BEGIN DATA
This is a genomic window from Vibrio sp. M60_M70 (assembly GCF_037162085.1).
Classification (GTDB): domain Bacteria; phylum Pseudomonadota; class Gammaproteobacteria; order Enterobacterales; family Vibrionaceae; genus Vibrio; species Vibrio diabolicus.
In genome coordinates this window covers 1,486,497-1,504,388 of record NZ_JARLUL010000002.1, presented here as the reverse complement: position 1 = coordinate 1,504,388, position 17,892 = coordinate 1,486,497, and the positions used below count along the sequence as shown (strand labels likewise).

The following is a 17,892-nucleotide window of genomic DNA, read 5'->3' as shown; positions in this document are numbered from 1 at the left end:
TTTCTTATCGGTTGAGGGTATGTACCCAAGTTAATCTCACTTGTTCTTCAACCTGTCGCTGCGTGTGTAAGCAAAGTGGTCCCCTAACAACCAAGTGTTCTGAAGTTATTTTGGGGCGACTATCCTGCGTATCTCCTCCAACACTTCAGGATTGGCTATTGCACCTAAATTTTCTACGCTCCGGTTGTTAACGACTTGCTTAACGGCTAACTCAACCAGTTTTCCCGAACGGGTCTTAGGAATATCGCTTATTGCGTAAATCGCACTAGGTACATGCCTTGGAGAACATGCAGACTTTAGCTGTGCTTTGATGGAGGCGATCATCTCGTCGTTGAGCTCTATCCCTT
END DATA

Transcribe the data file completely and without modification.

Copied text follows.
This is a genomic window from Vibrio sp. M60_M70 (assembly GCF_037162085.1).
Classification (GTDB): domain Bacteria; phylum Pseudomonadota; class Gammaproteobacteria; order Enterobacterales; family Vibrionaceae; genus Vibrio; species Vibrio diabolicus.
In genome coordinates this window covers 1,486,497-1,504,388 of record NZ_JARLUL010000002.1, presented here as the reverse complement: position 1 = coordinate 1,504,388, position 17,892 = coordinate 1,486,497, and the positions used below count along the sequence as shown (strand labels likewise).

The following is a 17,892-nucleotide window of genomic DNA, read 5'->3' as shown; positions in this document are numbered from 1 at the left end:
TTTCTTATCGGTTGAGGGTATGTACCCAAGTTAATCTCACTTGTTCTTCAACCTGTCGCTGCGTGTGTAAGCAAAGTGGTCCCCTAACAACCAAGTGTTCTGAAGTTATTTTGGGGCGACTATCCTGCGTATCTCCTCCAACACTTCAGGATTGGCTATTGCACCTAAATTTTCTACGCTCCGGTTGTTAACGACTTGCTTAACGGCTAACTCAACCAGTTTTCCCGAACGGGTCTTAGGAATATCGCTTATTGCGTAAATCGCACTAGGTACATGCCTTGGAGAACATGCAGACTTTAGCTGTGCTTTGATGGAGGCGATCATCTCGTCGTTGAGCTCTATCCCTT